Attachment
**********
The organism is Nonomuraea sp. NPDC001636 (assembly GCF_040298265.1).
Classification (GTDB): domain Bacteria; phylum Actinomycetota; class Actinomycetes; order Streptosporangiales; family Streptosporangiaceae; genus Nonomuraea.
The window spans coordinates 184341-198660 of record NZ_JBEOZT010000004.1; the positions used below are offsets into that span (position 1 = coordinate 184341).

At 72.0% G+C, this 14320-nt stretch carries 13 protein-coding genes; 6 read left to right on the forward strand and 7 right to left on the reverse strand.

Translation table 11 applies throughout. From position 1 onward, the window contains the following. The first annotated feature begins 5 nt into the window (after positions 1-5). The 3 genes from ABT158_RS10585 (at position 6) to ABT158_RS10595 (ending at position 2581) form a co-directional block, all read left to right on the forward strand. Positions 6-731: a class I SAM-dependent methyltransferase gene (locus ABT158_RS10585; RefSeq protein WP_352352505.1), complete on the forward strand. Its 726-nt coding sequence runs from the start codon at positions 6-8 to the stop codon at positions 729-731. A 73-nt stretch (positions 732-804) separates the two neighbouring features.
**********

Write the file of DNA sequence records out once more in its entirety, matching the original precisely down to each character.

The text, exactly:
The organism is Nonomuraea sp. NPDC001636 (assembly GCF_040298265.1).
Classification (GTDB): domain Bacteria; phylum Actinomycetota; class Actinomycetes; order Streptosporangiales; family Streptosporangiaceae; genus Nonomuraea.
The window spans coordinates 184341-198660 of record NZ_JBEOZT010000004.1; the positions used below are offsets into that span (position 1 = coordinate 184341).

At 72.0% G+C, this 14320-nt stretch carries 13 protein-coding genes; 6 read left to right on the forward strand and 7 right to left on the reverse strand.

Translation table 11 applies throughout. From position 1 onward, the window contains the following. The first annotated feature begins 5 nt into the window (after positions 1-5). The 3 genes from ABT158_RS10585 (at position 6) to ABT158_RS10595 (ending at position 2581) form a co-directional block, all read left to right on the forward strand. Positions 6-731: a class I SAM-dependent methyltransferase gene (locus ABT158_RS10585; RefSeq protein WP_352352505.1), complete on the forward strand. Its 726-nt coding sequence runs from the start codon at positions 6-8 to the stop codon at positions 729-731. A 73-nt stretch (positions 732-804) separates the two neighbouring features.